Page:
Well, something’s lost, but something’s gained

26 11 2015

I went to the Neue Galerie yesterday to see the Berlin Metropolis 1918-1933 exhibit—but, alas, the exhibit was closed.

On a Wednesday! (I thought Mondays were when museums snoozed.)

Anyway, the upside to that downer was that it was early enough to stroll through the park.

I haven’t been through Central Park in, oh, a year, maybe? My favorite part is the very north, but angling down from East 85th to 72nd and Central Park West was still lovely.





Once I hit the street again I kept walking west until I hit the train station. There were a lot of people out, but I’ve learned how to look around while dodging oncoming pedestrians; all I could think, as I gazed at the sculpted ironwork and stately facades, the cheeky cornices and inscrutable reliefs, was Oh, this really is a beautiful city.

I bitch a lot about my life—I’m middle-aged and living like a graduate student, I’ve tanked my own career—but I’m living in a city that I’ve loved since I was young, and teaching students from around the world at a city university which is open to them all.

I really don’t know life at all—maybe I never will—but I’m all right. I’m all right.

May you live a beautiful life in a beautiful city, however strange it all may be.

Give a little bit

18 11 2015

There are days I’d like to get paid for writing, and days when I’m glad I don’t.

The past coupla’ days, I’m glad for the not-paid, because as someone who is not-paid for her writing, I’m under no obligation to give a HOTTAKE on the Yale, the University of Missouri, political correctness, illiberal liberals, Paris, Beirut, terrorism, or refugees.

Still, I’m willing to offer up a few warmed-over thoughts on the topics listen above:

*Yale: I could give a shit what’s happening at Yale, or any of the Ivies. It’s not that I think no one should care, but that I don’t.

*Mizzou, political correctness, illiberal liberals: I don’t know what it’s like to be a black student at a predominantly white university, but if I care about that experience—and I do—then I think I should listen to those who do know a li’l something about that topic.

This doesn’t mean I’ll agree a priori with the policy solutions suggested/demanded by those students, but that there’s nothing wrong with them either talking/shouting about those experiences or suggesting/demanding policy changes.

Which is to say, I view this as a political argument, and there’s nothing illegitimate with partisans taking their own side in that argument in such a way that challenges the preexisting norms of political argumentation (which are themselves the product of such argumentation).

Translated, this means that the liberal norms of how political discourse is to proceed are themselves shot through with political values. There’s nothing necessarily wrong or nefarious about value-laden rules, nor is there necessarily anything wrong or nefarious with challenging the values or the rules.

Such challenges can be irksome to those who think the rules sacrosanct or constitutive of the content of political discourse itself, just as it can be irksome to those making a particular argument to be told that their particular mode of argument-making is against the rules.

That’s politics, not the end of the world.

On a more personal note, I think there is some value to liberal norms of discourse, and that such norms can themselves accommodate apparently or even actually illiberal arguments, which is to say, partisans get to take their own sides.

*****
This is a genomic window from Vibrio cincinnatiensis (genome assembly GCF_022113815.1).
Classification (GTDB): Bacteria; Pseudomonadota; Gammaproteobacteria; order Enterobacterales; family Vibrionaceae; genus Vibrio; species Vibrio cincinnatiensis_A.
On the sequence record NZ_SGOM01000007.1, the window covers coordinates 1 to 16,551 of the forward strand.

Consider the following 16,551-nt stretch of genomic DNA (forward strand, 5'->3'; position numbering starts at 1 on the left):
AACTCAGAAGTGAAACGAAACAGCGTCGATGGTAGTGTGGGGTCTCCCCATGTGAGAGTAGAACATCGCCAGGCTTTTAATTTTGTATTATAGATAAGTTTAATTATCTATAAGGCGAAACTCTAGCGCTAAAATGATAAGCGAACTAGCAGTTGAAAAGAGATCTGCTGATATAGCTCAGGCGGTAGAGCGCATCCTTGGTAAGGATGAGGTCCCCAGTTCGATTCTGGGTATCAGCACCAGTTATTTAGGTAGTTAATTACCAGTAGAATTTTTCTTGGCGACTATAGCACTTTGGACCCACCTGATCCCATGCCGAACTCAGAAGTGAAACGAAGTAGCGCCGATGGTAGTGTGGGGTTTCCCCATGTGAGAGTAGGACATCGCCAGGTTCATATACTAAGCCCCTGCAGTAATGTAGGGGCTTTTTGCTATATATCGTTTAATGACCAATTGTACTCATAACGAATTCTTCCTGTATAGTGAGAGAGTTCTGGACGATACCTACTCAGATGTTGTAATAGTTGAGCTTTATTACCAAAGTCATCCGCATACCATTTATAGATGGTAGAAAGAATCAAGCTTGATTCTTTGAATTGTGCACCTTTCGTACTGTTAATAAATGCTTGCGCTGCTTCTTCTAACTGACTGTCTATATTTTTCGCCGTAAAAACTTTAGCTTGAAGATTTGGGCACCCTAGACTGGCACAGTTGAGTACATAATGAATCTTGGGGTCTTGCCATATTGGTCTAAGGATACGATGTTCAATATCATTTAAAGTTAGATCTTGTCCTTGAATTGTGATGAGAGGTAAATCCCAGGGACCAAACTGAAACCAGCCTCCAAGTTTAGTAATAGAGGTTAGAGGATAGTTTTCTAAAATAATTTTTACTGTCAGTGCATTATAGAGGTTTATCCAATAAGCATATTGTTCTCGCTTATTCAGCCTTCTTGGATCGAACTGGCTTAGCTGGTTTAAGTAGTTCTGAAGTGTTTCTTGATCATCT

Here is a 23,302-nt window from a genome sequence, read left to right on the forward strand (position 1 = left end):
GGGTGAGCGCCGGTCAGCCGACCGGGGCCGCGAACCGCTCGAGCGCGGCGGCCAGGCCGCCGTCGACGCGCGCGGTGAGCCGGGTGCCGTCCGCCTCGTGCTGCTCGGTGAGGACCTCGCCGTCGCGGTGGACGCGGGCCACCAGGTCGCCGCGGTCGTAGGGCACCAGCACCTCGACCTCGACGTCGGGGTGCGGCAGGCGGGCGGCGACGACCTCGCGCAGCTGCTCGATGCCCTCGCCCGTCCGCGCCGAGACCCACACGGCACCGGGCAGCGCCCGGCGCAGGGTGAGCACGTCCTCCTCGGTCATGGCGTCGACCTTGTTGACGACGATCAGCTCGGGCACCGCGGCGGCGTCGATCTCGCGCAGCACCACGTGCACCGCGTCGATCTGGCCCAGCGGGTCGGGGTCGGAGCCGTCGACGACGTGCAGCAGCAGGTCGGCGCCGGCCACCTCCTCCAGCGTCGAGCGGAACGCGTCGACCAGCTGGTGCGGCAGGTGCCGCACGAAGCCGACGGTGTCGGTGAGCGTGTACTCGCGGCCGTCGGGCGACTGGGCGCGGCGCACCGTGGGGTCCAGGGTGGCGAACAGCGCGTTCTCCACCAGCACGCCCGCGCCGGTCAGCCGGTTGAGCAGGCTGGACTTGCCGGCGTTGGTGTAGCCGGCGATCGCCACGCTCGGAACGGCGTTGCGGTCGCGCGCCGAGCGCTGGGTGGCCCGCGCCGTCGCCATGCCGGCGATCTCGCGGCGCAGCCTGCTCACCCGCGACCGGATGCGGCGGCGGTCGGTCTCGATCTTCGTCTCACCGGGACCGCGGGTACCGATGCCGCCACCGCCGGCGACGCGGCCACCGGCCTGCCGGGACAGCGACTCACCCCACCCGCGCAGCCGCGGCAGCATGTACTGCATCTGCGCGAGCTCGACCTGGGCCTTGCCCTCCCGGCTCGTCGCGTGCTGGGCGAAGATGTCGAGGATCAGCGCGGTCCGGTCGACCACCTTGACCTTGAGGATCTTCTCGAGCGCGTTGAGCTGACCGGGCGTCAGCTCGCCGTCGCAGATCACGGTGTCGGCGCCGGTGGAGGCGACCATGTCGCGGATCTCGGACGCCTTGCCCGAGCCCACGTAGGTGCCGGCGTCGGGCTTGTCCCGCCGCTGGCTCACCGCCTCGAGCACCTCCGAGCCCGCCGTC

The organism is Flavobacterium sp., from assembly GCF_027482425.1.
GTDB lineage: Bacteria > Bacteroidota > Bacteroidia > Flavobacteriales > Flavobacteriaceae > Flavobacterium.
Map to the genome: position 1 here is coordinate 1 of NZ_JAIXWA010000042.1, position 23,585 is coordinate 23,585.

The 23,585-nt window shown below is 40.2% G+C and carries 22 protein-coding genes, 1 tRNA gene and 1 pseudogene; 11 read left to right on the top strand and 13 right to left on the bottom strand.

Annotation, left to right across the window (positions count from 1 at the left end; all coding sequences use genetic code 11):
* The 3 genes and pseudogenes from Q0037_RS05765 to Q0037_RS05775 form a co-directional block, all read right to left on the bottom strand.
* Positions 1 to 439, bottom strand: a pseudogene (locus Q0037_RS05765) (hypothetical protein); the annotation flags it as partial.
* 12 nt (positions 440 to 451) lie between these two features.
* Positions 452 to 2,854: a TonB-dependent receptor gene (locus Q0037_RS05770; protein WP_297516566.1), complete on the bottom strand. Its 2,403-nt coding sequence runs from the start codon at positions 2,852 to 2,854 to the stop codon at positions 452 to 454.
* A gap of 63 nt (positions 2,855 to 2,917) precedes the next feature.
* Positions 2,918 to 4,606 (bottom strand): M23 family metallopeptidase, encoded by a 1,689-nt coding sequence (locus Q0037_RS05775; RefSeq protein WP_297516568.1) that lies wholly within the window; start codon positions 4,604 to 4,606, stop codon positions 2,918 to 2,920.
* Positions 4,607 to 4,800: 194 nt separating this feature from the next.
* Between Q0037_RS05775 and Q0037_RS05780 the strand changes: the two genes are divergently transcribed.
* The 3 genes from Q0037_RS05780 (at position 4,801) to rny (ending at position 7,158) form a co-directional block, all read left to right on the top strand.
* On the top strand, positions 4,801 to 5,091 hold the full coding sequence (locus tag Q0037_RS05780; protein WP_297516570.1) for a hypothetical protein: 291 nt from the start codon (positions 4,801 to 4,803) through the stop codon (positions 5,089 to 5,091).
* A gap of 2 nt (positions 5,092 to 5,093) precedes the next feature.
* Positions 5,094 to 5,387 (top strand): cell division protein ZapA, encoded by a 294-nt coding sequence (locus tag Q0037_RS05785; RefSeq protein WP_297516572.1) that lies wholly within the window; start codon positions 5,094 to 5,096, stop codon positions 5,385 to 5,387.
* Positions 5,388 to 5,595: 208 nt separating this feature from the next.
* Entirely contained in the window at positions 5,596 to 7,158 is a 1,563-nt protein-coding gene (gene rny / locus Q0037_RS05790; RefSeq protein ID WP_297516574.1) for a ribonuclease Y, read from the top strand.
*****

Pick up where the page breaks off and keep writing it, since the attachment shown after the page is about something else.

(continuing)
There are all sorts of caveats, nuances, etc., to this interpretation, but my main sense that this is politics, and not a sign of the apocalypse, holds.

*Okay, I care a little about what happens at Yale, but that’s in spite of it happening at Yale.

*I have nothing new to say about the bombings in Paris, Beirut, and elsewhere, beyond an expression of horror, dismay, and sorrow.

As I’ve previously said, I doubt there’s one cool trick one can try to shed those unwanted terrorists, that terrorist networks might be comparable to organized crime networks, and that, like those organized crime networks, they will be difficult to root out—by whatever means.

*I think the U.S. should not only take the 10,000 Syrian refugees, I’d be fine with New York taking all 10,000.

I mean, the only downside is that we already have a housing crunch, but—and I am being serious here—if there were room in my apartment building, I’d say, Come on in!

Not to move into my apartment, I hasten to add. I do need my space.

But if I wouldn’t be your roomie, I’d gladly be your neighbor.

Don’t know much biology

11 11 2015

I know, I know, I shouldn’t be surprised by anything I read from Rod Dreher, but still: how could a guy who wrote this*. . .

Dreher trans drag

. . . and this. . .

Dreher trans drag2

. . . be so confident in writing this:

Dreher race transSo he knows race and transgenderism are not in the same category, even though he doesn’t know what transgenderism is.

Amazing how that works.

*The post originally had a picture of a drag queen at the top.

Circus Maximus MMXVI: Talk talk

10 11 2015

Reading Gawker’s live blog makes it tempting, but. . .

. . . once again, I am neither listening to nor watching Republicans debate one another on who can heighten walls highest, lower taxest lowest, and shrink government down to the shrinkiest dink possible.

It’s magic!

Those kids could go far.

Of course, I also think this guy would fit it quite well: just substitute “government” or “immigrants” or, really, anybody, and there’s your campaign slogan!


Circus Maximus MMXVI: Don’t know much about history